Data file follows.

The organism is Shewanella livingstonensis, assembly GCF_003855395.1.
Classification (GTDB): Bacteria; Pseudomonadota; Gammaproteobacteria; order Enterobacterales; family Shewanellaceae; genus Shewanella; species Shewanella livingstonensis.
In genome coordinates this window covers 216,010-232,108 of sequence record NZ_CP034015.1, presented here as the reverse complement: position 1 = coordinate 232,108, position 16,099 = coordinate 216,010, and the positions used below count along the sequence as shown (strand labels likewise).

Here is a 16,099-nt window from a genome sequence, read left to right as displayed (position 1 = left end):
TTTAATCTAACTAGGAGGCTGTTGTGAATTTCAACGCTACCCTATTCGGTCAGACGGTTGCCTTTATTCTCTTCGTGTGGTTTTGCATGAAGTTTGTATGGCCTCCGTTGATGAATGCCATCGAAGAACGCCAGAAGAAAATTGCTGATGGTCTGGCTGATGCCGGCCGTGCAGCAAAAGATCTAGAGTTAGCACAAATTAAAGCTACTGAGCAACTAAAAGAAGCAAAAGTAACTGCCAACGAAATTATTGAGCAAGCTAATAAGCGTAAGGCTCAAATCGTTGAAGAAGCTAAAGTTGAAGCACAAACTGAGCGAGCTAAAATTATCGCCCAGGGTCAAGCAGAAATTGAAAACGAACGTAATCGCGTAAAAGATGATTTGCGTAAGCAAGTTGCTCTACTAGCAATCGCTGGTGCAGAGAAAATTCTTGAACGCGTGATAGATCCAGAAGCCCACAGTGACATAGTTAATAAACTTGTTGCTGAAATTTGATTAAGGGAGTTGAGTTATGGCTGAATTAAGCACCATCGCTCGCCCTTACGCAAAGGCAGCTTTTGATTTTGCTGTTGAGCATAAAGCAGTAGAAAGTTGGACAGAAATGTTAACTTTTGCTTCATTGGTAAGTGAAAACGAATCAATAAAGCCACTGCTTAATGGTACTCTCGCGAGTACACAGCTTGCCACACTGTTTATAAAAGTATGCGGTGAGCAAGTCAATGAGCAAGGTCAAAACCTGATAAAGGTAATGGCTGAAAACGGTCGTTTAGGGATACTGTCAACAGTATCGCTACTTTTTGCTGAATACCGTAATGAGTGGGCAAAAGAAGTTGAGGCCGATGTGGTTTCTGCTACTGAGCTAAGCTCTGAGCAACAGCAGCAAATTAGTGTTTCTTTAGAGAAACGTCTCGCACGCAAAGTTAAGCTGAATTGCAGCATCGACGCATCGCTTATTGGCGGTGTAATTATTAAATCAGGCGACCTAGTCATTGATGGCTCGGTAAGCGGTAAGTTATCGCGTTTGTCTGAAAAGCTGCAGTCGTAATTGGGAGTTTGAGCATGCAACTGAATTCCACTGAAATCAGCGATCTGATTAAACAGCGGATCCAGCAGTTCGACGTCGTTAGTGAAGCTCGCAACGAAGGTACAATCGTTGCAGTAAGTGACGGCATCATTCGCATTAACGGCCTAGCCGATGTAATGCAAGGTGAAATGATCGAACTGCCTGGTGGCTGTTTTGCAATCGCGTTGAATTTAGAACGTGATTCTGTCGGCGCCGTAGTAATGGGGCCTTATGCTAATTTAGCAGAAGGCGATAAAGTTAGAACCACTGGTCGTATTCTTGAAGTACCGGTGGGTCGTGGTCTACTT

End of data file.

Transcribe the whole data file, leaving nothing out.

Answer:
The organism is Shewanella livingstonensis, assembly GCF_003855395.1.
Classification (GTDB): Bacteria; Pseudomonadota; Gammaproteobacteria; order Enterobacterales; family Shewanellaceae; genus Shewanella; species Shewanella livingstonensis.
In genome coordinates this window covers 216,010-232,108 of sequence record NZ_CP034015.1, presented here as the reverse complement: position 1 = coordinate 232,108, position 16,099 = coordinate 216,010, and the positions used below count along the sequence as shown (strand labels likewise).

Here is a 16,099-nt window from a genome sequence, read left to right as displayed (position 1 = left end):
TTTAATCTAACTAGGAGGCTGTTGTGAATTTCAACGCTACCCTATTCGGTCAGACGGTTGCCTTTATTCTCTTCGTGTGGTTTTGCATGAAGTTTGTATGGCCTCCGTTGATGAATGCCATCGAAGAACGCCAGAAGAAAATTGCTGATGGTCTGGCTGATGCCGGCCGTGCAGCAAAAGATCTAGAGTTAGCACAAATTAAAGCTACTGAGCAACTAAAAGAAGCAAAAGTAACTGCCAACGAAATTATTGAGCAAGCTAATAAGCGTAAGGCTCAAATCGTTGAAGAAGCTAAAGTTGAAGCACAAACTGAGCGAGCTAAAATTATCGCCCAGGGTCAAGCAGAAATTGAAAACGAACGTAATCGCGTAAAAGATGATTTGCGTAAGCAAGTTGCTCTACTAGCAATCGCTGGTGCAGAGAAAATTCTTGAACGCGTGATAGATCCAGAAGCCCACAGTGACATAGTTAATAAACTTGTTGCTGAAATTTGATTAAGGGAGTTGAGTTATGGCTGAATTAAGCACCATCGCTCGCCCTTACGCAAAGGCAGCTTTTGATTTTGCTGTTGAGCATAAAGCAGTAGAAAGTTGGACAGAAATGTTAACTTTTGCTTCATTGGTAAGTGAAAACGAATCAATAAAGCCACTGCTTAATGGTACTCTCGCGAGTACACAGCTTGCCACACTGTTTATAAAAGTATGCGGTGAGCAAGTCAATGAGCAAGGTCAAAACCTGATAAAGGTAATGGCTGAAAACGGTCGTTTAGGGATACTGTCAACAGTATCGCTACTTTTTGCTGAATACCGTAATGAGTGGGCAAAAGAAGTTGAGGCCGATGTGGTTTCTGCTACTGAGCTAAGCTCTGAGCAACAGCAGCAAATTAGTGTTTCTTTAGAGAAACGTCTCGCACGCAAAGTTAAGCTGAATTGCAGCATCGACGCATCGCTTATTGGCGGTGTAATTATTAAATCAGGCGACCTAGTCATTGATGGCTCGGTAAGCGGTAAGTTATCGCGTTTGTCTGAAAAGCTGCAGTCGTAATTGGGAGTTTGAGCATGCAACTGAATTCCACTGAAATCAGCGATCTGATTAAACAGCGGATCCAGCAGTTCGACGTCGTTAGTGAAGCTCGCAACGAAGGTACAATCGTTGCAGTAAGTGACGGCATCATTCGCATTAACGGCCTAGCCGATGTAATGCAAGGTGAAATGATCGAACTGCCTGGTGGCTGTTTTGCAATCGCGTTGAATTTAGAACGTGATTCTGTCGGCGCCGTAGTAATGGGGCCTTATGCTAATTTAGCAGAAGGCGATAAAGTTAGAACCACTGGTCGTATTCTTGAAGTACCGGTGGGTCGTGGTCTACTT